• Also examine the results list  for the controlled vocabulary (subjects) that the database assigned to them

         
    2. Expand the P AND I search to include synonyms
      • Redo your search, this time including the synonyms/different terminology you know about and the author terminology you discovered in Step 1 above.
      • Again, examine your results list looking not only for applicable articles but also synonyms or different terminology you haven't already found - if you find other synonyms/terminology, go back and redo the search with these new terms 

         
    3. Search using the database's controlled vocabulary for P AND I 
      • In some databases, the controlled vocabulary may be called the Subjects, Indexing Terms, Thesaurus,  or Descriptors.
      • A few databases, such as Google Scholar, Library One Search and Web of Science, do not use controlled vocabulary.  For these databases add those controlled vocabulary terms as part of your synonym searching (Step #2).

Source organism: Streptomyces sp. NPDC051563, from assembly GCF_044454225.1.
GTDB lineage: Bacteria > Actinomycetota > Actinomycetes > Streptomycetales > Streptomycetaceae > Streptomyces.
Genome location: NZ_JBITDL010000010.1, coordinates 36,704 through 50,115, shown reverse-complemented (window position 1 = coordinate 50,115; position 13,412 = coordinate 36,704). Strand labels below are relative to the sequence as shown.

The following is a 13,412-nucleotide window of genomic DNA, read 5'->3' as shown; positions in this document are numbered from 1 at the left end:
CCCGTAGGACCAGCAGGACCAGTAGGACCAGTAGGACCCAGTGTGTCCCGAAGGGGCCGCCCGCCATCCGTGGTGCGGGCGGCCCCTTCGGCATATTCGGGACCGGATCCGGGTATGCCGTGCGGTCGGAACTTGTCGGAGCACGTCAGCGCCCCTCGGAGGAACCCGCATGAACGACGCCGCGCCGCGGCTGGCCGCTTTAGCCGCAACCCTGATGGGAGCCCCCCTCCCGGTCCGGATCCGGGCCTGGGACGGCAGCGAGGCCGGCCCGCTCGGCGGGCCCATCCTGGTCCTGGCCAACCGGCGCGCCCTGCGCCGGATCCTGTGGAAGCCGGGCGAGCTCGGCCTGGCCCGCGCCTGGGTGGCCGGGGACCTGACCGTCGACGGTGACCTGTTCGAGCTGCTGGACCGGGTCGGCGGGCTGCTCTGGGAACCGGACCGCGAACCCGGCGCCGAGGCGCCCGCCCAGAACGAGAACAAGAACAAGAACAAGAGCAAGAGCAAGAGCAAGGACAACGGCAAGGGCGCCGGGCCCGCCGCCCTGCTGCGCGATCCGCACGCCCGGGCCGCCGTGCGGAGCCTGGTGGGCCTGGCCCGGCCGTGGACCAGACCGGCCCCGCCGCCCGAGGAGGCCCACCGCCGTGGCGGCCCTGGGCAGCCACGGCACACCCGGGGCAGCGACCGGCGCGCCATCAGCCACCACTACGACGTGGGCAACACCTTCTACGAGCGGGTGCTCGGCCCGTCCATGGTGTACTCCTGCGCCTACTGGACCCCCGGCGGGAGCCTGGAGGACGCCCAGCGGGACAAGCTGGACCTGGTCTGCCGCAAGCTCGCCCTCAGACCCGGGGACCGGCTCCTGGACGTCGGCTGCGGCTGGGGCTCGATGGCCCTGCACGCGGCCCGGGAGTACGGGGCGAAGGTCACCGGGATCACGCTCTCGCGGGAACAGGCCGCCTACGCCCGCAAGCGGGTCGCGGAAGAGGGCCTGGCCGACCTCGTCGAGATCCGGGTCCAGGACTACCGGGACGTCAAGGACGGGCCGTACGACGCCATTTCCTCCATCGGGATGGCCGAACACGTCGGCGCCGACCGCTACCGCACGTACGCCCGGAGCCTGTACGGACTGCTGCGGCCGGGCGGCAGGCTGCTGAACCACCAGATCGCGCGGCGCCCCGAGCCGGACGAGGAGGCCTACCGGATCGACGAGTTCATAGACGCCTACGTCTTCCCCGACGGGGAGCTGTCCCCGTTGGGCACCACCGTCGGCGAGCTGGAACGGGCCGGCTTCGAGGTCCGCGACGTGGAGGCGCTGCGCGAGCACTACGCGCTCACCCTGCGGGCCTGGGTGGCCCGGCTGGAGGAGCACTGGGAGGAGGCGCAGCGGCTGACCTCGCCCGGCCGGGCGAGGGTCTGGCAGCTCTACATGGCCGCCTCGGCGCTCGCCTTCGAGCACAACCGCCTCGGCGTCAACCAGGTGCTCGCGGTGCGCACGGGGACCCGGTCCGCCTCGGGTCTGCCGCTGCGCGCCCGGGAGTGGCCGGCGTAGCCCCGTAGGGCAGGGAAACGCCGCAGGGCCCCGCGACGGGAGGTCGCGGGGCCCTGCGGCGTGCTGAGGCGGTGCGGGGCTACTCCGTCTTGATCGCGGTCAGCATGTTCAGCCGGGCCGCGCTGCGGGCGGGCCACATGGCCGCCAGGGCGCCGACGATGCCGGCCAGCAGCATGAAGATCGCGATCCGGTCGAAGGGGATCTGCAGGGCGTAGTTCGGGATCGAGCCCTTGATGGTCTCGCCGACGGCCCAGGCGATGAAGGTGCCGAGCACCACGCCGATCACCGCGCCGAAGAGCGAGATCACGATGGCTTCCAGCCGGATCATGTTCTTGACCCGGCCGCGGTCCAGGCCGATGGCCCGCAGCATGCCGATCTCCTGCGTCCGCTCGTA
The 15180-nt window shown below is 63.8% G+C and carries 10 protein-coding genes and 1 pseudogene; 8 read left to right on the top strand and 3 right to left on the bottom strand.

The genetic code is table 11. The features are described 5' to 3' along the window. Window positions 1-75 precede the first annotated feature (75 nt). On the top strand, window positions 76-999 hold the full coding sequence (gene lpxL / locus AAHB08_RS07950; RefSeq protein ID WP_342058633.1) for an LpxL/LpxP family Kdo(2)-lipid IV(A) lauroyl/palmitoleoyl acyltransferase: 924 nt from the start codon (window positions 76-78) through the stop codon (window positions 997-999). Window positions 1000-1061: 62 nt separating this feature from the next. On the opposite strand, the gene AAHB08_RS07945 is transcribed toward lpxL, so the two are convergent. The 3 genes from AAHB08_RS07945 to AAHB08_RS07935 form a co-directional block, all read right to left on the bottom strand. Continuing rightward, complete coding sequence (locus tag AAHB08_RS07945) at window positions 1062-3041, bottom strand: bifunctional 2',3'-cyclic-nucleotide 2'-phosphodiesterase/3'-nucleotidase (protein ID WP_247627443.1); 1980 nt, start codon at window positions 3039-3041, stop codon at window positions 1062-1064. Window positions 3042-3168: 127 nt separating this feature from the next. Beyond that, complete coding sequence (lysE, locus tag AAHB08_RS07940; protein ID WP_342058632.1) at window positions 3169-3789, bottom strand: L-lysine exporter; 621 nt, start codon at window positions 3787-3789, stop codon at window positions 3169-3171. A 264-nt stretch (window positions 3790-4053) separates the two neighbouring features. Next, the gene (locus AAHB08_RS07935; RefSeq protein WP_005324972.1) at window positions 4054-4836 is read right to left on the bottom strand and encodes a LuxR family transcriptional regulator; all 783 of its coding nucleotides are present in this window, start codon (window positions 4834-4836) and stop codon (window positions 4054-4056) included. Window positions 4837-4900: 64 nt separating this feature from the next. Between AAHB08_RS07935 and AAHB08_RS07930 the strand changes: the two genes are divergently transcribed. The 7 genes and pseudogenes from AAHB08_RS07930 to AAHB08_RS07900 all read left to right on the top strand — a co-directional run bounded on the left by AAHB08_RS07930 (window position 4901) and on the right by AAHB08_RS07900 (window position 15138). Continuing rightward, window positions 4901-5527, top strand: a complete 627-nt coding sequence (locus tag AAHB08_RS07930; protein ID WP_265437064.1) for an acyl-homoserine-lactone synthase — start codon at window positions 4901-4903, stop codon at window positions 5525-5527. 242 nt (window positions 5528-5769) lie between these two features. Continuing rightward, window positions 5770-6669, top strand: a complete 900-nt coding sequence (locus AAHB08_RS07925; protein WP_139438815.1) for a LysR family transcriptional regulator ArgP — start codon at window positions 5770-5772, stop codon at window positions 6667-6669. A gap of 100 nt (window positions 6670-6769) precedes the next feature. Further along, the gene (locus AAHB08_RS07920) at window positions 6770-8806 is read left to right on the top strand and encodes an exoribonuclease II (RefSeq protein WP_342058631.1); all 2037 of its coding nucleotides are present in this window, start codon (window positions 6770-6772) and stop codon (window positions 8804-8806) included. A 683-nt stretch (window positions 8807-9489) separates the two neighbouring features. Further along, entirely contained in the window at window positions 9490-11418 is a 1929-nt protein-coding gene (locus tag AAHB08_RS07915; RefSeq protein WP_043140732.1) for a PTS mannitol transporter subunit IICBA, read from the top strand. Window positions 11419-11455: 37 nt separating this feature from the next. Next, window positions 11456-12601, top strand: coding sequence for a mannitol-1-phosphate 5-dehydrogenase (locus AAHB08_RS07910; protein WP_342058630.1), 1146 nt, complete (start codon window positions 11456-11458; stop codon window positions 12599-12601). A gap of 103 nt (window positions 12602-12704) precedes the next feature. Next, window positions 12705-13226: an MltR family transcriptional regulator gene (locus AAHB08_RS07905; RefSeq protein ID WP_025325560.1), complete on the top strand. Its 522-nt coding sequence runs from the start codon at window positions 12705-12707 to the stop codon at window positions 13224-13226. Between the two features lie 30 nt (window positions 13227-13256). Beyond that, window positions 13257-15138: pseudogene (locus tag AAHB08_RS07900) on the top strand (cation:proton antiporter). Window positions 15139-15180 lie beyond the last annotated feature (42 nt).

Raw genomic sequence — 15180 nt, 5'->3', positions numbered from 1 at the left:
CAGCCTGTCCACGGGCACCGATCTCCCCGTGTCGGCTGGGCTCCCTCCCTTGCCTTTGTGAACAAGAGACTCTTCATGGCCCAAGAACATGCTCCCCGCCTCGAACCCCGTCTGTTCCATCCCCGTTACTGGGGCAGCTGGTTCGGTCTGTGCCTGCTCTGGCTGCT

4. Review the items you retrieved from your keyword/controlled vocabulary searches.
      • Use the abstract, introductory section, and conclusion to determine if you need to fully read (and keep) this item
      • Also keep in mind your C (comparison) and O (outcome) concepts - these will also help you decide if the document should be kept and read in more detail.
      • Keep looking for the different terminology that authors and databases might use.  If you find new terminology, go back and search the databases again using those words.
         
  2. Author Search
    Is there an author or organization that repeatedly shows up in your list of "keeper" articles?   Find out what other documents that author or organization produced.  Did you find new terminology for your concepts? If yes, go back and search the databases again using those words.   Are you finding other prominent authors?   Search them as well.

     
  3. Citation Search
    For the most important documents you found, use citation searching to find even more related items: